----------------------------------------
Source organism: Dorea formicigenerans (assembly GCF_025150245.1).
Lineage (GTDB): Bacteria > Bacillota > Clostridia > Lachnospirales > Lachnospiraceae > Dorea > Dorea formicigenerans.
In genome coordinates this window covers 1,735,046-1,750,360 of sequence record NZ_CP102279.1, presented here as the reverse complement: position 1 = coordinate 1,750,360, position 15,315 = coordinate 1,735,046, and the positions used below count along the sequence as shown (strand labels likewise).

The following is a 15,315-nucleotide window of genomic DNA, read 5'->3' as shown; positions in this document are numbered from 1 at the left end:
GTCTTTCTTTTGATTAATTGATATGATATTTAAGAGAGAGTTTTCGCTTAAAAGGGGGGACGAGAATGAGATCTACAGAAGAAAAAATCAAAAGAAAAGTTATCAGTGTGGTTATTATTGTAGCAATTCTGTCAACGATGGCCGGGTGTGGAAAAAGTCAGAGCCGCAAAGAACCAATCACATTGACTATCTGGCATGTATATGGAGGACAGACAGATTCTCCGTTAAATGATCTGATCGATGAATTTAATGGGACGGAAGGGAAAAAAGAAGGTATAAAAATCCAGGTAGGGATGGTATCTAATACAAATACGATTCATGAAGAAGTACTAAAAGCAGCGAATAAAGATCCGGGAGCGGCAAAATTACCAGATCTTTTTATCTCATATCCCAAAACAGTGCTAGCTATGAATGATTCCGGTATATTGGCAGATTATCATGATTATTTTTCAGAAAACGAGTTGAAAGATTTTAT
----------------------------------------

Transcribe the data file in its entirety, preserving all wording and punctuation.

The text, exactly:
Source organism: Dorea formicigenerans (assembly GCF_025150245.1).
Lineage (GTDB): Bacteria > Bacillota > Clostridia > Lachnospirales > Lachnospiraceae > Dorea > Dorea formicigenerans.
In genome coordinates this window covers 1,735,046-1,750,360 of sequence record NZ_CP102279.1, presented here as the reverse complement: position 1 = coordinate 1,750,360, position 15,315 = coordinate 1,735,046, and the positions used below count along the sequence as shown (strand labels likewise).

The following is a 15,315-nucleotide window of genomic DNA, read 5'->3' as shown; positions in this document are numbered from 1 at the left end:
GTCTTTCTTTTGATTAATTGATATGATATTTAAGAGAGAGTTTTCGCTTAAAAGGGGGGACGAGAATGAGATCTACAGAAGAAAAAATCAAAAGAAAAGTTATCAGTGTGGTTATTATTGTAGCAATTCTGTCAACGATGGCCGGGTGTGGAAAAAGTCAGAGCCGCAAAGAACCAATCACATTGACTATCTGGCATGTATATGGAGGACAGACAGATTCTCCGTTAAATGATCTGATCGATGAATTTAATGGGACGGAAGGGAAAAAAGAAGGTATAAAAATCCAGGTAGGGATGGTATCTAATACAAATACGATTCATGAAGAAGTACTAAAAGCAGCGAATAAAGATCCGGGAGCGGCAAAATTACCAGATCTTTTTATCTCATATCCCAAAACAGTGCTAGCTATGAATGATTCCGGTATATTGGCAGATTATCATGATTATTTTTCAGAAAACGAGTTGAAAGATTTTAT